Wednesday, June 17, 2009
Ancient Houses of Battambang
June 16, 2009
By Stephanie Mee
The Phnom Penh Post
HISTORICAL architecture in Cambodia has often been epitomised by the grandiose stone monuments of Angkor, the glittering pagodas sprinkled generously throughout the country and the crumbling facades of French colonial structures.
While many of the traditional wooden Khmer residential dwellings have been demolished to make way for newer concrete models, remnants of Khmer household architecture have survived at Wat Kor Village in Battambang.
Located 2 kilometres south of Battambang city, the village boasts more than 20 traditional wooden homes, many of which date to the early 20th century and are still inhabited by descendants of the original builders.
In an attempt to preserve the historically and culturally significant structures, a number of villagers, with support from the municipal and provincial government of Battambang, have opened their homes to the public, offering guided tours of the grounds and interiors, as well as homestays with meals upon request.
Wat Kor village lies on the banks of the Sangke River, and is blanketed in fruit and palm trees, offering a cool breeze and shade on hot days.
But the placement of the village has more to do with the turbulent history of the region than a blissful location.
Previously under the jurisdiction of the Cambodian royalty, the city of Battambang was annexed by Thailand in the late 18th century following a series of invasions into northern Cambodia and was handed back in 1907 as a result of a French-Siamese treaty.
Yi Sarith, the owner of a house built during that period, is happy to talk about his family's history.
"My grandfather, Loak Ta Tab, worked for a royal governor named Loak Mchass during that time period," he said.
"When Battambang was handed back to Cambodia, Loak Mchass was exiled to Siam. My grandfather lost his title and position under the French rule, and so he decided to build here, away from the main roads and French soldiers, in a place where he could live simply and grow rice."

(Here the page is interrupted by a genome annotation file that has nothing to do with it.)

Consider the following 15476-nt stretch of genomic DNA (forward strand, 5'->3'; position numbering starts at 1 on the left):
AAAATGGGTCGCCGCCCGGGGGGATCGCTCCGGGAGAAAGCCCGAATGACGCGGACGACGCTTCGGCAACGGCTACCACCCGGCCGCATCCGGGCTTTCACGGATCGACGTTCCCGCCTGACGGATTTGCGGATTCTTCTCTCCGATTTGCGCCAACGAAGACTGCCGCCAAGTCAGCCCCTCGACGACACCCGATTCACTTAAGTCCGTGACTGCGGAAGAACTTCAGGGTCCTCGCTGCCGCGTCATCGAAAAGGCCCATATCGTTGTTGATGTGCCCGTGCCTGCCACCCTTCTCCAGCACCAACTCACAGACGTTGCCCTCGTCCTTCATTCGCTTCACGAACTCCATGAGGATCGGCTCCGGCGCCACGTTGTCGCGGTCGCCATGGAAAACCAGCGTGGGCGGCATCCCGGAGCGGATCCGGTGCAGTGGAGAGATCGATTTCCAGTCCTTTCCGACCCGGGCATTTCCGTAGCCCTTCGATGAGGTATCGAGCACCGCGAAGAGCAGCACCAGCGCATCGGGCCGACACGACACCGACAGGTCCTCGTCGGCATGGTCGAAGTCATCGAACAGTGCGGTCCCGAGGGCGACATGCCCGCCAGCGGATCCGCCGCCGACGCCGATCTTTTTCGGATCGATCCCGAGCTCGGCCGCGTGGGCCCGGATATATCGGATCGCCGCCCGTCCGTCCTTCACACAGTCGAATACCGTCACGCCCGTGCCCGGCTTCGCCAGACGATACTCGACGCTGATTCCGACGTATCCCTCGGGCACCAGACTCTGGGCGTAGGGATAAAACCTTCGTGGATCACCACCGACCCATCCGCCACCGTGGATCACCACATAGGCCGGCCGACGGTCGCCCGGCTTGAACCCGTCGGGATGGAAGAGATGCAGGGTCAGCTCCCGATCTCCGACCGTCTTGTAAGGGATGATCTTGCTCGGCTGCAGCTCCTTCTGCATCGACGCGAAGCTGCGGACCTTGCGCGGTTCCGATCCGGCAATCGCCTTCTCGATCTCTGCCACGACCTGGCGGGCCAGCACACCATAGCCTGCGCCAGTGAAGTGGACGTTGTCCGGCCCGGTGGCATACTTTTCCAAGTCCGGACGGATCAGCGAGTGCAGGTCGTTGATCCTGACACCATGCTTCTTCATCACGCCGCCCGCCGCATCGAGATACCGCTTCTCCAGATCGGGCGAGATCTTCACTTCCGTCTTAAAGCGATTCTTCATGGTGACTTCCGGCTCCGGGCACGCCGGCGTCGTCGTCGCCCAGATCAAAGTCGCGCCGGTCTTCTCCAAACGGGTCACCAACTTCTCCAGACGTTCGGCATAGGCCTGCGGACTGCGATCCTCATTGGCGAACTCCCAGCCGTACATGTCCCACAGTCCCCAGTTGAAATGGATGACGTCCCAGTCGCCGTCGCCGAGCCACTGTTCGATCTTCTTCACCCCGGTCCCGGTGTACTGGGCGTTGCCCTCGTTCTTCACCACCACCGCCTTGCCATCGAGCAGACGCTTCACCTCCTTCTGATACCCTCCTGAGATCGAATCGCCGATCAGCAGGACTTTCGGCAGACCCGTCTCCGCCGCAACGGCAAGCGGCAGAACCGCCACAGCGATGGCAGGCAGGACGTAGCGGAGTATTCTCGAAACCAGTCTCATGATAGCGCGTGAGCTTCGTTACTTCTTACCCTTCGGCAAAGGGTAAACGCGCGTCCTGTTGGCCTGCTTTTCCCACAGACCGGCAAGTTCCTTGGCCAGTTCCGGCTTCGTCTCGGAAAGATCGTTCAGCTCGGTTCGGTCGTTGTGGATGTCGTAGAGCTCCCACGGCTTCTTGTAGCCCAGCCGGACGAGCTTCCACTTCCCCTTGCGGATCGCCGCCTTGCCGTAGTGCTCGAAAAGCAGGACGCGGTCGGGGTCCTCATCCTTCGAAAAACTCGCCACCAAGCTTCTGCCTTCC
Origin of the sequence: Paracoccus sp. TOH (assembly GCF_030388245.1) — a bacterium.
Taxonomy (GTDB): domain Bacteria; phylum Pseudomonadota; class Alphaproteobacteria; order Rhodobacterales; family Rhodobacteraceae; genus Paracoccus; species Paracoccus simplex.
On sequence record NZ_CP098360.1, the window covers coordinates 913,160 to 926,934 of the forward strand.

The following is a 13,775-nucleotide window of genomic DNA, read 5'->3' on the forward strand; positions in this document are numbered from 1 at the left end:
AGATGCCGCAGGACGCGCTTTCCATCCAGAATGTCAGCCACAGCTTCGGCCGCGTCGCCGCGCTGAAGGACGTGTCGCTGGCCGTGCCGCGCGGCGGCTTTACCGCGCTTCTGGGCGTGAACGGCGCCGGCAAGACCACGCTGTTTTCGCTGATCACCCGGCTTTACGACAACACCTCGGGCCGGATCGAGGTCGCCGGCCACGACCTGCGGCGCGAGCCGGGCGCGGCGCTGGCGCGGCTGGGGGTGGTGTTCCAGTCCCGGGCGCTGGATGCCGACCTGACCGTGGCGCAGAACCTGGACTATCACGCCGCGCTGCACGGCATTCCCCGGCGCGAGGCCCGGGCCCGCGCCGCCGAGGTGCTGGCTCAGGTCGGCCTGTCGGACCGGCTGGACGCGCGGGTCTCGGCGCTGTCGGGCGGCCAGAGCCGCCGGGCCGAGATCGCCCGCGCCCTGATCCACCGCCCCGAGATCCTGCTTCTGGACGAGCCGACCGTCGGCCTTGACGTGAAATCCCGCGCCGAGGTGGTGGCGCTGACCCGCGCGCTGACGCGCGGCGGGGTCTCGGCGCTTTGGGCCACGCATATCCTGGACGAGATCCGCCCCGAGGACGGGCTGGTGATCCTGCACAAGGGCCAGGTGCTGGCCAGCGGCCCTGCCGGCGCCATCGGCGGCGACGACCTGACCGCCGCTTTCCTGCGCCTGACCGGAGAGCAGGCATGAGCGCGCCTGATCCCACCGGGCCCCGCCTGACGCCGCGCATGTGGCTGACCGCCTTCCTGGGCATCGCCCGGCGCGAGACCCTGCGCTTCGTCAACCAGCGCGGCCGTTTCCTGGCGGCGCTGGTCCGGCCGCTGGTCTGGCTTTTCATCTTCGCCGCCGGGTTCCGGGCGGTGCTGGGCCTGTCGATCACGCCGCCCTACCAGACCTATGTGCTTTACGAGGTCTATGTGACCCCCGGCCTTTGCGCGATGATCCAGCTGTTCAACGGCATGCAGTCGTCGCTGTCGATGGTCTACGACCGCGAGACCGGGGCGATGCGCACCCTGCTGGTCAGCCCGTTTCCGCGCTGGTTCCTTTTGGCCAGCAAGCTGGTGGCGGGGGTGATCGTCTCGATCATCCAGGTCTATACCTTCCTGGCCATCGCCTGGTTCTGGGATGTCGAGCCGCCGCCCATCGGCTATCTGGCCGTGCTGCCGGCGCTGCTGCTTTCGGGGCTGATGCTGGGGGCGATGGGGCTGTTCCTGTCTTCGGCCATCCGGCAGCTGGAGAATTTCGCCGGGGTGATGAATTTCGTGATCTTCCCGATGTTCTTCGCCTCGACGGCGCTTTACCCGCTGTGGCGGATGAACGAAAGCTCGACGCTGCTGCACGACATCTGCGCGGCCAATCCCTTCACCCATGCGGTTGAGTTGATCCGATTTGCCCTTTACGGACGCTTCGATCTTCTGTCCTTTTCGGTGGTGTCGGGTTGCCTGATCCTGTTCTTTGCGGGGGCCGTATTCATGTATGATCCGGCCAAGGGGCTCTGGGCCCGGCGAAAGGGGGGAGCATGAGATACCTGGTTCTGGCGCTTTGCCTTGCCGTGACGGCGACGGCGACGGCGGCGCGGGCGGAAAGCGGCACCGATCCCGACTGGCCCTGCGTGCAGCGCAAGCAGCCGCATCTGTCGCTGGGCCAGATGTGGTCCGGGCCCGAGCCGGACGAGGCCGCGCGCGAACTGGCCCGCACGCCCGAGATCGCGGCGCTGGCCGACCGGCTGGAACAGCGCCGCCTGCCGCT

Loak Ta Tab decided to dismantle an old wooden house built in the kro choam style in 1890, and transport it 2 kilometres away from its original location to Wat Kor village.
In 1907, he added a much larger addition to the front of the kro choam house, in the khor sang style.
The difference between the sections of the house is stark.
The kro choam portion of the house sports dark wooden walls, small windows that open inwards and a low ceiling made of mud brick tiles.
In contrast, the khor sang section has immense windows that open outwards, cool clay wall panels and a high double ceiling, made of intricately patterned slats of hardwood. Fifteen massive wooden pillars hold up the entire structure.
Yi Sarith has retained many memories of his time growing up in the old house, particularly the night it almost burned down.
"I was very young, maybe 4 or 5. Thieves had come to our house one night and stole some things and smashed a beautiful old mirror in our rosewood armoire. A year later they came back, but my mother refused to open the door, so they grabbed a sarong of hers hanging outside, dipped it in oil and left it below one of the pillars to burn the house down. Luckily, my brother saw it and quickly doused the fire after they left," he said.
Shortly afterwards, Yi Sarith's family installed metal strips on the doors to prevent thieves from slashing through, which can still be seen today.
During the Pol Pot regime, the family was evicted from the house and forced to work in camps outside Battambang.
Upon their return in 1979, they found the house empty, but in good condition.
Yi Sarith, his sister Yi La Kheang, and numerous children and grandchildren now inhabit the house.
Down a shady lane away from Yi Sarith's house is the house of Bun Roeurng, built in the pet style in the 1920s.
The style is characterised by two sweeping verandas at the side and front of the house, Naga scale roofing tiles, woven bamboo and plaster walls, and a support of 36 large wooden pillars.
Originally built by an army commander and lawyer, Nou Pinet Phoeng, the house still contains some of its original furniture, as well as all the original hardwood and roof tiles, and is inhabited by the first owner's descendants.
"During the civil war, Khmer Rouge cadres took over the house and threshed rice here. They also used it as a communal place to eat and prepare food, so part of the back of the house is damaged," Bun Roeurng said.
"But other than that, it's completely intact, and with proper care I think it will remain in good condition for many more generations."
Villagers believe that the opening of their houses to visitors will facilitate the maintenance and preservation of their family histories and properties, as well as inform people of a unique time period in Cambodian history.
Although not all homes in Wat Kor village are open to the public, those that are are clearly marked with signs welcoming visitors in Khmer, English and French.
Entry is free, but donations are welcome as money generated by tourism goes towards preservation and maintenance of the buildings.
To visit a piece of history at Wat Kor Cultural Village, follow the Sangke River 2 kilometres south of central Battambang city.